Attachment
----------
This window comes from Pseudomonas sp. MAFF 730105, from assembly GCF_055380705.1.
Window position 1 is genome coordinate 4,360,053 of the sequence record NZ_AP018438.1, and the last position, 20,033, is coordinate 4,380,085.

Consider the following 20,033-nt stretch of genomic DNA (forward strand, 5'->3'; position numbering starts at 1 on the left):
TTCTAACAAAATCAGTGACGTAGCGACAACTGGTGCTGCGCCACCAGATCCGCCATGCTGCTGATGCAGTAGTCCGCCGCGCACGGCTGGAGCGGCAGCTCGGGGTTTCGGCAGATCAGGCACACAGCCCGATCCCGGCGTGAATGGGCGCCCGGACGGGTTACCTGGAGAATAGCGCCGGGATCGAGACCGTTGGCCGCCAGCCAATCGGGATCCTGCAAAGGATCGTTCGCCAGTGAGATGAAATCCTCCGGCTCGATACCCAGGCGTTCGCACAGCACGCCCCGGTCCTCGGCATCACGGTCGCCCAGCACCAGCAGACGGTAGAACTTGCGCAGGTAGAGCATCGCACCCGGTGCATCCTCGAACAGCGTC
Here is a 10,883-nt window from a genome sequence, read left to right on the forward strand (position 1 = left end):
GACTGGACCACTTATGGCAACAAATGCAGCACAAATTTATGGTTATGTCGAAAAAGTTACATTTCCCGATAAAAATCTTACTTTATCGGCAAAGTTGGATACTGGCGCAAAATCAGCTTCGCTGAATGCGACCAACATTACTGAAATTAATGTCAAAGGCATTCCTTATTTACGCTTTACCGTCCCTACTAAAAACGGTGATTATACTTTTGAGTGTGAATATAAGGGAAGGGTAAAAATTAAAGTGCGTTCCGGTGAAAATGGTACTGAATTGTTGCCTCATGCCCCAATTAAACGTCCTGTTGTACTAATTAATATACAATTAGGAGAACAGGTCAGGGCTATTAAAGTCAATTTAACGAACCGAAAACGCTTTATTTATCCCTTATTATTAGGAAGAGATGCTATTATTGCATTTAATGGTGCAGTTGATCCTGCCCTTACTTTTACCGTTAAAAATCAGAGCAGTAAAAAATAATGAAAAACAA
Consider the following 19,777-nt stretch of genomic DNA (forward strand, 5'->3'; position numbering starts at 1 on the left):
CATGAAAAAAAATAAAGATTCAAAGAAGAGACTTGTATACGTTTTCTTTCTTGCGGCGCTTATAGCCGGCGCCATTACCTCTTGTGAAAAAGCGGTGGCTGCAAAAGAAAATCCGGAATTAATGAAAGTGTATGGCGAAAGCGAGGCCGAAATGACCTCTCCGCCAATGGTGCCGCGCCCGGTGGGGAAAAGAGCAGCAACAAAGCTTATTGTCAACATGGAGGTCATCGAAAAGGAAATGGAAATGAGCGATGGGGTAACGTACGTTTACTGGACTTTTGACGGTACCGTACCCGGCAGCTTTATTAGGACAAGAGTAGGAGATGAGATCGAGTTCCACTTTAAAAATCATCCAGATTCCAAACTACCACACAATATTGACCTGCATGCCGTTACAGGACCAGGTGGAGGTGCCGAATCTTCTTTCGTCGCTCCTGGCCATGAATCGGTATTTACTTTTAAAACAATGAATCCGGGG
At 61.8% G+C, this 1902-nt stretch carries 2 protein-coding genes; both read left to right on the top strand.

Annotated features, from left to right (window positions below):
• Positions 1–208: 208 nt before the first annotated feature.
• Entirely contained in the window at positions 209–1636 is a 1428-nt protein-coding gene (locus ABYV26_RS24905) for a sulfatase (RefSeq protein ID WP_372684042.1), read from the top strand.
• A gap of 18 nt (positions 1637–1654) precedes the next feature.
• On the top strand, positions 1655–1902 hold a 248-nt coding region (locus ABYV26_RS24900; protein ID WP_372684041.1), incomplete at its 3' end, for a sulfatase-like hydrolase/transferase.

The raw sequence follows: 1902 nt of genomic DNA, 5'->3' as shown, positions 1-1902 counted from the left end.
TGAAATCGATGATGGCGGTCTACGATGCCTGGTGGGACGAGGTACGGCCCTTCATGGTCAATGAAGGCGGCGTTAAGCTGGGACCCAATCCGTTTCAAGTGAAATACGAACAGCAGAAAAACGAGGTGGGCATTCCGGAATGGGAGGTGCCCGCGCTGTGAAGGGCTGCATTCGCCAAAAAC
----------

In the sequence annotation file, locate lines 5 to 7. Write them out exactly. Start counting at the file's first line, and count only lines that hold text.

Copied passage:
Here is a 10,883-nt window from a genome sequence, read left to right on the forward strand (position 1 = left end):
GACTGGACCACTTATGGCAACAAATGCAGCACAAATTTATGGTTATGTCGAAAAAGTTACATTTCCCGATAAAAATCTTACTTTATCGGCAAAGTTGGATACTGGCGCAAAATCAGCTTCGCTGAATGCGACCAACATTACTGAAATTAATGTCAAAGGCATTCCTTATTTACGCTTTACCGTCCCTACTAAAAACGGTGATTATACTTTTGAGTGTGAATATAAGGGAAGGGTAAAAATTAAAGTGCGTTCCGGTGAAAATGGTACTGAATTGTTGCCTCATGCCCCAATTAAACGTCCTGTTGTACTAATTAATATACAATTAGGAGAACAGGTCAGGGCTATTAAAGTCAATTTAACGAACCGAAAACGCTTTATTTATCCCTTATTATTAGGAAGAGATGCTATTATTGCATTTAATGGTGCAGTTGATCCTGCCCTTACTTTTACCGTTAAAAATCAGAGCAGTAAAAAATAATGAAAAACAA
Consider the following 19,777-nt stretch of genomic DNA (forward strand, 5'->3'; position numbering starts at 1 on the left):